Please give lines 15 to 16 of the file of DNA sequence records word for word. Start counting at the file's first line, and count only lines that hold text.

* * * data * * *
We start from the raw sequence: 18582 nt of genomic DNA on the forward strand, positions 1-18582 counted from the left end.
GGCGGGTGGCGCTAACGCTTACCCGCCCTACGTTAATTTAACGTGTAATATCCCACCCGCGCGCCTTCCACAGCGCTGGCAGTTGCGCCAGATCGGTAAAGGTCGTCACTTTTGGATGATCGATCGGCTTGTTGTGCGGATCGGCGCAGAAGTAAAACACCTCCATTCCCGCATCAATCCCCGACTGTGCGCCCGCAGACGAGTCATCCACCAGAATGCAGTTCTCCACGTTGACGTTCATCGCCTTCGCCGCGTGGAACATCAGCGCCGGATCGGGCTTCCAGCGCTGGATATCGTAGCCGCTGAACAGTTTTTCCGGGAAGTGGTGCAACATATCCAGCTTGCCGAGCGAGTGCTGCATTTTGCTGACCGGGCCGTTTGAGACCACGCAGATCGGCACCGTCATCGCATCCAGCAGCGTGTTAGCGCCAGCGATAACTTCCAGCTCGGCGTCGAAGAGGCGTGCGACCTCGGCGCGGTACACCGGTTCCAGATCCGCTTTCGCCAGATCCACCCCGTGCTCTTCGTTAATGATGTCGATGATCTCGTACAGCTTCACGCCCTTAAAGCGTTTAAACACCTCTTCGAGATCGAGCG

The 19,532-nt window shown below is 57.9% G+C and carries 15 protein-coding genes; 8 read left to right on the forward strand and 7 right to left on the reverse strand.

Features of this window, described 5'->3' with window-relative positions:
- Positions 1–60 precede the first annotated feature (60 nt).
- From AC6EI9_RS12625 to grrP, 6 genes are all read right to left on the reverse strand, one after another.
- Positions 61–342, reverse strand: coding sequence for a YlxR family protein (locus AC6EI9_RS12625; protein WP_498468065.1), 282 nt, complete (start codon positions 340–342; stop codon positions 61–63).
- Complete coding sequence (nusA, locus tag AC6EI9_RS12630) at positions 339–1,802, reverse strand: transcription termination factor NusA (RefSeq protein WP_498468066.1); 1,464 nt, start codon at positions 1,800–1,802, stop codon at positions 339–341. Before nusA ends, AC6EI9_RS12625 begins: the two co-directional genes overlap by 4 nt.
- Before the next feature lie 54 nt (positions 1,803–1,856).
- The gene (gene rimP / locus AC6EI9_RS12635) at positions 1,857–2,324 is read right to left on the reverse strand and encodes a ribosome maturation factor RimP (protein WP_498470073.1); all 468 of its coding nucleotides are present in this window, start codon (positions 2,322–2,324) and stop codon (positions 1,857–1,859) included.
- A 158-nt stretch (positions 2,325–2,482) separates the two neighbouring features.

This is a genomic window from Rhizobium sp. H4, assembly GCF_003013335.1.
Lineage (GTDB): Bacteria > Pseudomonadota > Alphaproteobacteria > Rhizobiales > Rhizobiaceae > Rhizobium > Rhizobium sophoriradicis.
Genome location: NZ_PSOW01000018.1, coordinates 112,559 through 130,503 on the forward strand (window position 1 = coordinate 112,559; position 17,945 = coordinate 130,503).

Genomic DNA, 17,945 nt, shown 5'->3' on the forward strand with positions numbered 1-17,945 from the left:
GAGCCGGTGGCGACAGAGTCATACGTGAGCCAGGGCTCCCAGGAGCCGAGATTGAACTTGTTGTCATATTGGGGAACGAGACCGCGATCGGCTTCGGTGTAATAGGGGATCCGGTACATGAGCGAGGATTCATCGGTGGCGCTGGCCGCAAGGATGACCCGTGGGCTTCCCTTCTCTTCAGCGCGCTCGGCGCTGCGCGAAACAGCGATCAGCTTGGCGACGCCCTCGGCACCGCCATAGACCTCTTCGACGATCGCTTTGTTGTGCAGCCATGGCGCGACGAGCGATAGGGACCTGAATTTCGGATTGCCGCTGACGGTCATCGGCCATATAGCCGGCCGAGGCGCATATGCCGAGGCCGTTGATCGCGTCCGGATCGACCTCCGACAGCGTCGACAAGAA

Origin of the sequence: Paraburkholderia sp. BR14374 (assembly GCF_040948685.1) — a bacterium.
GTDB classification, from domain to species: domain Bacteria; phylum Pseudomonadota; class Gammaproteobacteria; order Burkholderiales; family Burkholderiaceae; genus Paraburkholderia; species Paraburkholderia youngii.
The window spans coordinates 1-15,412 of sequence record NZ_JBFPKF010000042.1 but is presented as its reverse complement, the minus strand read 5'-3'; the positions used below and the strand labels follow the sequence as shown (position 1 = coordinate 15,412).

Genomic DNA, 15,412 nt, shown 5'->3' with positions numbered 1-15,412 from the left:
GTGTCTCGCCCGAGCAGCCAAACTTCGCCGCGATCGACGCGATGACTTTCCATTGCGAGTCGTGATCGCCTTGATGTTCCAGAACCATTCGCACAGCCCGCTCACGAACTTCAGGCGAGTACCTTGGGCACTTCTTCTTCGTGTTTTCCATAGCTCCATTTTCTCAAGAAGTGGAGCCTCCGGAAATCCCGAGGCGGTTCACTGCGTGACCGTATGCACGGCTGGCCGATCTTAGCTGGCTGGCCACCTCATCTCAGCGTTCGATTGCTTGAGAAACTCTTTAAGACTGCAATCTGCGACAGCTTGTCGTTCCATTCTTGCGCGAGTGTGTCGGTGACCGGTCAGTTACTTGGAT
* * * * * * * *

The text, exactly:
Genomic DNA, 17,945 nt, shown 5'->3' on the forward strand with positions numbered 1-17,945 from the left:
GAGCCGGTGGCGACAGAGTCATACGTGAGCCAGGGCTCCCAGGAGCCGAGATTGAACTTGTTGTCATATTGGGGAACGAGACCGCGATCGGCTTCGGTGTAATAGGGGATCCGGTACATGAGCGAGGATTCATCGGTGGCGCTGGCCGCAAGGATGACCCGTGGGCTTCCCTTCTCTTCAGCGCGCTCGGCGCTGCGCGAAACAGCGATCAGCTTGGCGACGCCCTCGGCACCGCCATAGACCTCTTCGACGATCGCTTTGTTGTGCAGCCATGGCGCGACGAGCGATAGGGACCTGAATTTCGGATTGCCGCTGACGGTCATCGGCCATATAGCCGGCCGAGGCGCATATGCCGAGGCCGTTGATCGCGTCCGGATCGACCTCCGACAGCGTCGACAAGAA